• For projects that proposed to meet the requirement through the provision of inclusionary units, a minimum of 10% – 15% of the units must be designated as affordable to TBD (e.g., moderate income/mix of low, etc. as determined by the City Council)
  • The Rental Residential impact fee is initially established as TBD (Working Group recommendation is a fee between $17-20 psf).

Implementation

  • When a project has been deemed complete, it will be subject to the fee within the effective dates:
    • 0-6 Months: No Fee
    • 6-12 Months: 1/3 of total fee applicable
    • 12-18 Months: 2/3 of total fee applicable [OR] full fee applicable after 12 months (TBD by City Council).

Where: Santa Clara City Council

When: July 11, 2017, 7:00pm

Link to item: http://sireweb.santaclaraca.gov/sirepub/agdocs.aspx?doctype=agenda&itemid=60314

Link to agenda: http://sireweb.santaclaraca.gov/sirepub/mtgviewer.aspx?meetid=1983&doctype=AGENDA

 

Closed session discussion of City Manager employment

Council will be holding a closed session meeting regarding employment of the City Manager.

Where: Santa Clara City Council

When: July 11, 2017, 6:00pm

Link to item: http://sireweb.santaclaraca.gov/sirepub/agdocs.aspx?doctype=agenda&itemid=60305

Link to agenda: http://sireweb.santaclaraca.gov/sirepub/mtgviewer.aspx?meetid=1983&doctype=AGENDA

 

 

City of Gilroy

Revising Economic Incentive Policy to make more large development projects eligible & avoid prevailing wage requirement

Staff are recommending that Council consider a proposed economic incentive payment plan policy for large scale economic development projects. Adopting an economic incentive policy allows the City of Gilroy to be competitive with other cities in attracting large development that would bring jobs, tax and other revenue to the City of Gilroy.

In 1999, the City Council first adopted an Economic Incentive Policy to promote economic development activity throughout Gilroy. There have been numerous revisions to this policy, with the latest in 2006. This current policy allows a waiver of impact fees for development projects with significant sales tax, transit occupancy tax and jobs that met the salary threshold in the policy. For the waived fees, the City uses General Fund (taxpayers) monies as a credit to the developer impact fees to make the impact funds ‘whole’.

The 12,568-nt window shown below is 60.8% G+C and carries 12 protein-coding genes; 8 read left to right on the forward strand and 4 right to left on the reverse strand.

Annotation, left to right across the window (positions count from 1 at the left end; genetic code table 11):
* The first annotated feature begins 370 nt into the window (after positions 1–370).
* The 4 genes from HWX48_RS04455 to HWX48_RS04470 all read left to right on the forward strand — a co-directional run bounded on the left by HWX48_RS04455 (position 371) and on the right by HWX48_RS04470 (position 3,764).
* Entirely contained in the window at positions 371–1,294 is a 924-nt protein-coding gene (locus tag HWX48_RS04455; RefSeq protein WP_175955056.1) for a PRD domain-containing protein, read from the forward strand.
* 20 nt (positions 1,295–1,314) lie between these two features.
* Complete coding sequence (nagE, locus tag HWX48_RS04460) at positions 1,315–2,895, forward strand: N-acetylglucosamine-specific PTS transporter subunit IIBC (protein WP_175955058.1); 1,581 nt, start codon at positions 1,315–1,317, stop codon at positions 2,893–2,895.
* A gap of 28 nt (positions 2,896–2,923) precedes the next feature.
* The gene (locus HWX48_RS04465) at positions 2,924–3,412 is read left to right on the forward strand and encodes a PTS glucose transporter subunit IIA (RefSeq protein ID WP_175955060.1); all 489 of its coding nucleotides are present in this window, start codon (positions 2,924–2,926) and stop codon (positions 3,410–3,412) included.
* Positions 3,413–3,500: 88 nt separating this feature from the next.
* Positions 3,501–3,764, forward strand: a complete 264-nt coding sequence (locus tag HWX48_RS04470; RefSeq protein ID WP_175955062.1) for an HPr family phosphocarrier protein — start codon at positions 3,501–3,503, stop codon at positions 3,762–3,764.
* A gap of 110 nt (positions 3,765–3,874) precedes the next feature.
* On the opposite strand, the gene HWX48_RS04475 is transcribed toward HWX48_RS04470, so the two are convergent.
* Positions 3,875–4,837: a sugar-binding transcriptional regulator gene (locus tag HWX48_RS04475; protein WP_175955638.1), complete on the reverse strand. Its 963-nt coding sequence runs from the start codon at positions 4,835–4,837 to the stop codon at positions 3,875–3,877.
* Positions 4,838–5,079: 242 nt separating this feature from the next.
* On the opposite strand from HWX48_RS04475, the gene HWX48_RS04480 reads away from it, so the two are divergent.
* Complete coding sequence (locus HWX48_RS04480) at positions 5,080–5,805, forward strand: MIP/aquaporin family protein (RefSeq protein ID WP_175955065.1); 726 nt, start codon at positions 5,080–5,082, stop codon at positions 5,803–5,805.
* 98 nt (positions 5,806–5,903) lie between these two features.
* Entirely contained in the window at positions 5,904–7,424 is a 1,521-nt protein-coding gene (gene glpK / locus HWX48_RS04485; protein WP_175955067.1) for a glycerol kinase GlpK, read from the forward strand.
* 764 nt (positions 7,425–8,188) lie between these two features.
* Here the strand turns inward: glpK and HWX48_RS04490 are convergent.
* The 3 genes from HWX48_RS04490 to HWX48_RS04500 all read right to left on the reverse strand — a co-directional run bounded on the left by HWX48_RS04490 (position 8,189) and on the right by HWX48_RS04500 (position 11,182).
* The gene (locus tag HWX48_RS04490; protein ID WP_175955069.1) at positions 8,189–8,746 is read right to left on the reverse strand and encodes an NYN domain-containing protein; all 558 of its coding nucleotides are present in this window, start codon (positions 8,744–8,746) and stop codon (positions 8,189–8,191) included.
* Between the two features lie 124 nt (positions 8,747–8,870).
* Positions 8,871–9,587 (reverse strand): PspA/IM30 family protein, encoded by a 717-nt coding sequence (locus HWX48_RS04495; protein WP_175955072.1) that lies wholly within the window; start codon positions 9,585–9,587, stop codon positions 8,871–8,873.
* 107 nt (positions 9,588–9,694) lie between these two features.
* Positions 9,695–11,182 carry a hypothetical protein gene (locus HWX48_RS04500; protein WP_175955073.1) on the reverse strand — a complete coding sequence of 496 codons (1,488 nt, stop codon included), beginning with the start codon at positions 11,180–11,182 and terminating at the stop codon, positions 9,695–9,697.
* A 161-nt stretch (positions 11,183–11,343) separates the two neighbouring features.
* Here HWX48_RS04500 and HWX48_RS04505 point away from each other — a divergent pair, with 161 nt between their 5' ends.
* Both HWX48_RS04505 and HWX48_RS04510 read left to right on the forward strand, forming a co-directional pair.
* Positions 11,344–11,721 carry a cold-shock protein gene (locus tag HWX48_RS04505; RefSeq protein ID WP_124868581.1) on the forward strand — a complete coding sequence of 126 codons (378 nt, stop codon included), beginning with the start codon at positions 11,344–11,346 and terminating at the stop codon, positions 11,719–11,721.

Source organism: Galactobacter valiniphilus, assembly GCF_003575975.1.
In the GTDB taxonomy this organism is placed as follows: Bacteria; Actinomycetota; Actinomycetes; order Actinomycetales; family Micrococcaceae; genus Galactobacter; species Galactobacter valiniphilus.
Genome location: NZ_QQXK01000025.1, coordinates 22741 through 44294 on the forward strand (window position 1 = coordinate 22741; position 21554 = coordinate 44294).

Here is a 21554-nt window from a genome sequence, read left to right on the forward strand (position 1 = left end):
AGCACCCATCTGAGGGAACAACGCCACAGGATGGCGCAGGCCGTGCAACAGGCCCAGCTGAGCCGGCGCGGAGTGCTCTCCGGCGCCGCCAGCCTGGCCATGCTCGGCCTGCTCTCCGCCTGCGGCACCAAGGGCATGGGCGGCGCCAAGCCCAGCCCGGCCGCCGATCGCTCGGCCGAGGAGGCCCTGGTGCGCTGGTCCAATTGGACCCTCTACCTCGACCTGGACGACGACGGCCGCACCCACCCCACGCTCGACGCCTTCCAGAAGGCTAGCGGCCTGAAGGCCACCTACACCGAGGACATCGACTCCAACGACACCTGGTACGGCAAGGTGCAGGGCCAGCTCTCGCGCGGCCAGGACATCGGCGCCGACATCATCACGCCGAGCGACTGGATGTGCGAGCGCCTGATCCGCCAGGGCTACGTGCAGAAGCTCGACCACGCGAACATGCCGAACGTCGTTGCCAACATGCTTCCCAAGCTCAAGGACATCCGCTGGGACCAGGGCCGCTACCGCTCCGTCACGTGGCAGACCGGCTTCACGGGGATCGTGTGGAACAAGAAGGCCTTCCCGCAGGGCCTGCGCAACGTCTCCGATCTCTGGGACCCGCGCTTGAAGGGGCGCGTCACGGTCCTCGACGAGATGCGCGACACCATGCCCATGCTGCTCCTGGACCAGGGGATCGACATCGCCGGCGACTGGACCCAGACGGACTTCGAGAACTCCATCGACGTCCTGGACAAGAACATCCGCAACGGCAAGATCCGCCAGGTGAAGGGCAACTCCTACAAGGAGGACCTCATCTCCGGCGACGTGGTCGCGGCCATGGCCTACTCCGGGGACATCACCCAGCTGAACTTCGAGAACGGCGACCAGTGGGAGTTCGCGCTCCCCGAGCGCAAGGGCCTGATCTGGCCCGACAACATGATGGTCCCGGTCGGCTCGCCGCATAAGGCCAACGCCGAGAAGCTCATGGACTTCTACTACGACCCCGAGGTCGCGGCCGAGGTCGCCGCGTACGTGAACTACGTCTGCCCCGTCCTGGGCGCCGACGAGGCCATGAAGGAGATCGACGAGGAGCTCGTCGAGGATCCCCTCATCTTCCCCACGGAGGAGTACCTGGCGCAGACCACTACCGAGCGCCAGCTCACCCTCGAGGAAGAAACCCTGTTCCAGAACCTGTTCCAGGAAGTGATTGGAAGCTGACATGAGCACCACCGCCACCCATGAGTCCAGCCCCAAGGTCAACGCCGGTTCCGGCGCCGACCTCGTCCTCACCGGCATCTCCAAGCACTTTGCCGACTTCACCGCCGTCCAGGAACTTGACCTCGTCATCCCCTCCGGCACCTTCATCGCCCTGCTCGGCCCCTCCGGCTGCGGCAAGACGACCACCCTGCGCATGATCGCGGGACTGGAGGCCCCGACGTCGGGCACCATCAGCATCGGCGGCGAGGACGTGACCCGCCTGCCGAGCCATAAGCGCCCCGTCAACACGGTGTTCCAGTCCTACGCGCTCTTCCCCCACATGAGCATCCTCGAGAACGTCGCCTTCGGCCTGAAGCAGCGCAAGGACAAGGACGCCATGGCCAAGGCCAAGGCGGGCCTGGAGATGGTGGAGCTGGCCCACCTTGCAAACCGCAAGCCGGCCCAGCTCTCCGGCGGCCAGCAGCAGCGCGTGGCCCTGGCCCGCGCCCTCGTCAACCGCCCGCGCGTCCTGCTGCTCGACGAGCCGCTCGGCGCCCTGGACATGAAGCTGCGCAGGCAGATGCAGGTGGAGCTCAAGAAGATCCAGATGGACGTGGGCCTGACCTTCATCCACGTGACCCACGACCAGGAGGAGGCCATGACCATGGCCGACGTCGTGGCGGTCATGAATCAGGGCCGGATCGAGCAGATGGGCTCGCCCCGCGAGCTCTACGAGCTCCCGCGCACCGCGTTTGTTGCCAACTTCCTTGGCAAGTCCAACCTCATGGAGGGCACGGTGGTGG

Since 2002, the State of California stipulates that use of General Fund money for any portion of a development, whether on site or off, must pay the State prevailing wages. Typically, the prevailing wage requirement increases project costs by roughly 30%. Projects that qualify for the 2006 Economic Incentive policy are typically very large multi-million dollar projects, and prevailing wage would add significantly to the project cost, thus no company has been interested in this policy for several years. The current policy includes a Development Fee Deferral program. In addition to the Economic Incentive Policy, Section 21.127 of the Gilroy City Code (Subdivision and Land Development Chapter) addresses timing of payment of traffic, library, and public facilities impact fees. For nonresidential projects, these impact fees are due “at the earlier of the time specified by an agreement with the city or prior to issuance of a building permit.” As written, the current Economic Incentive Policy is limited only to industrial park developments where full street improvements exist.